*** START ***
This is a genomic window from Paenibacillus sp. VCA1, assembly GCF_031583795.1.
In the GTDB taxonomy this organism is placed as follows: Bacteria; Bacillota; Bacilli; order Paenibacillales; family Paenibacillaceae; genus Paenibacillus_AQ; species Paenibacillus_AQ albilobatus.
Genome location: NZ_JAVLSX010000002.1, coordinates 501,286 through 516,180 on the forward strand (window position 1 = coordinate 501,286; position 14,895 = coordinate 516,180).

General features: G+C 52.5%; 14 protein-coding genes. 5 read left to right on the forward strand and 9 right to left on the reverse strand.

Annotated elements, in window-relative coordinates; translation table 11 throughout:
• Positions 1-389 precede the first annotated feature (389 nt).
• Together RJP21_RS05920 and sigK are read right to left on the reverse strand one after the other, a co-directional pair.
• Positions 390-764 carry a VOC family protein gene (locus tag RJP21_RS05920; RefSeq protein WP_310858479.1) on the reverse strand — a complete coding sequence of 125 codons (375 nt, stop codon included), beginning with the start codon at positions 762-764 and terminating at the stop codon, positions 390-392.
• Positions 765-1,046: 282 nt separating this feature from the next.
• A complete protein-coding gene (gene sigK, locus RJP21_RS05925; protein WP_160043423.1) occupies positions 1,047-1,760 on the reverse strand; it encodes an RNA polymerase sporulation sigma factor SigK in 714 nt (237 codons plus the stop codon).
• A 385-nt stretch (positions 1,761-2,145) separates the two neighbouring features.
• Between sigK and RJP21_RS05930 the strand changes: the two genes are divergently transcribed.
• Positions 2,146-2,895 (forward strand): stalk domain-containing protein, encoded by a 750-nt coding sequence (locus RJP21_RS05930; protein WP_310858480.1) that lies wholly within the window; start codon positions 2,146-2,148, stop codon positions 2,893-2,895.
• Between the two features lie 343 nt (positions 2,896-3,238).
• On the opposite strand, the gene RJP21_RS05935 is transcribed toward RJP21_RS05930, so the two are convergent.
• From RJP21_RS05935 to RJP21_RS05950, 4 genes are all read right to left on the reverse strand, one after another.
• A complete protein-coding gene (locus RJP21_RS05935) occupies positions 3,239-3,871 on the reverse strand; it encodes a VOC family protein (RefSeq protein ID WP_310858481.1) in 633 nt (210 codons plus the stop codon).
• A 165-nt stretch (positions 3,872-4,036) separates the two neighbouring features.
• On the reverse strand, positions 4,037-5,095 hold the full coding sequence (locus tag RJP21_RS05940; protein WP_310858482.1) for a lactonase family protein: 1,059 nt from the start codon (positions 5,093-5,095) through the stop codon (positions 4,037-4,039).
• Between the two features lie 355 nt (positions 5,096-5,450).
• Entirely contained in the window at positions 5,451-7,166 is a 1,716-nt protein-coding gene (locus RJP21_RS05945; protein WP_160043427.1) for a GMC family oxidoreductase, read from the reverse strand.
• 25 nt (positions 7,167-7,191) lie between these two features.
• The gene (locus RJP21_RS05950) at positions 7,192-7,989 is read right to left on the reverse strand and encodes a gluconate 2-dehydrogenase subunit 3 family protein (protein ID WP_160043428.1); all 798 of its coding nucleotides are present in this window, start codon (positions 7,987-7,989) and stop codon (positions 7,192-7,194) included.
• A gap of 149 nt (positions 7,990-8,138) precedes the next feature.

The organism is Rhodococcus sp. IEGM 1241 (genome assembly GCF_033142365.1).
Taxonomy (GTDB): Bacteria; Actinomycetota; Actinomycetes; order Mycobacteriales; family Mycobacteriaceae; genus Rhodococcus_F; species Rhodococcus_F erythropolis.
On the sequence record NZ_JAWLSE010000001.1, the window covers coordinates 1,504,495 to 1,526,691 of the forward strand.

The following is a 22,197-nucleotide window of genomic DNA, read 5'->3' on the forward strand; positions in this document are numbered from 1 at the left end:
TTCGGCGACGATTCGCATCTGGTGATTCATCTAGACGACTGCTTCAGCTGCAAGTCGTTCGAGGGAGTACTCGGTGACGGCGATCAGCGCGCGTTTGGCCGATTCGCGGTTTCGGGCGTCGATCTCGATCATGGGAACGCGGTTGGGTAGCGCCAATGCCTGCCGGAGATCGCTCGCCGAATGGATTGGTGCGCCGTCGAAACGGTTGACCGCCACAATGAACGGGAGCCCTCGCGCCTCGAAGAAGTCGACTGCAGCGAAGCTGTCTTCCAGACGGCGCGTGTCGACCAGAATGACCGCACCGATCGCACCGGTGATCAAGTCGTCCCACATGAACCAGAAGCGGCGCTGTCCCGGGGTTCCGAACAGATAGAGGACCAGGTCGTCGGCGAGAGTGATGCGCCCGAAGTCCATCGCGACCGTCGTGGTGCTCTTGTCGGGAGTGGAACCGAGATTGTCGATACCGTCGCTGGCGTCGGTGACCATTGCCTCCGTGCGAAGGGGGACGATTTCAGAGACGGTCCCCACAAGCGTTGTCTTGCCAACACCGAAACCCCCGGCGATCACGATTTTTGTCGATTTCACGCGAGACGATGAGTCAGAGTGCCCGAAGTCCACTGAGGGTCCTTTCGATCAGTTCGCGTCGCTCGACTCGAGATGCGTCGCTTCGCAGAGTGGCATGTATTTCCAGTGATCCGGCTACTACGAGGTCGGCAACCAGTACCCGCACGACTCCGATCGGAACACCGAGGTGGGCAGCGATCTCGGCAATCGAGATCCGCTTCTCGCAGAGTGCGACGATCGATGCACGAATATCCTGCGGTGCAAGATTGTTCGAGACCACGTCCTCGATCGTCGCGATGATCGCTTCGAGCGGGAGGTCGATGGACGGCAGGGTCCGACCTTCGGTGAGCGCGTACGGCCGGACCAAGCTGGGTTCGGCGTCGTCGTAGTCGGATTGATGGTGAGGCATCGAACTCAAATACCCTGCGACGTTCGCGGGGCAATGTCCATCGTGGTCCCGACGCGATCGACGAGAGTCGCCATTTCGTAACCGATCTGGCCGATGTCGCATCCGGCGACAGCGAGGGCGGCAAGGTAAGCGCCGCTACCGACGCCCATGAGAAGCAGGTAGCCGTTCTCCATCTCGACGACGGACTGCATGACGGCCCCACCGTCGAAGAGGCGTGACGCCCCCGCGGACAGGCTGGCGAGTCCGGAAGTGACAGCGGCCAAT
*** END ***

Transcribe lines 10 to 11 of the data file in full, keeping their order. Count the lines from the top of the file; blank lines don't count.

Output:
• A complete protein-coding gene (gene sigK, locus RJP21_RS05925; protein WP_160043423.1) occupies positions 1,047-1,760 on the reverse strand; it encodes an RNA polymerase sporulation sigma factor SigK in 714 nt (237 codons plus the stop codon).
• A 385-nt stretch (positions 1,761-2,145) separates the two neighbouring features.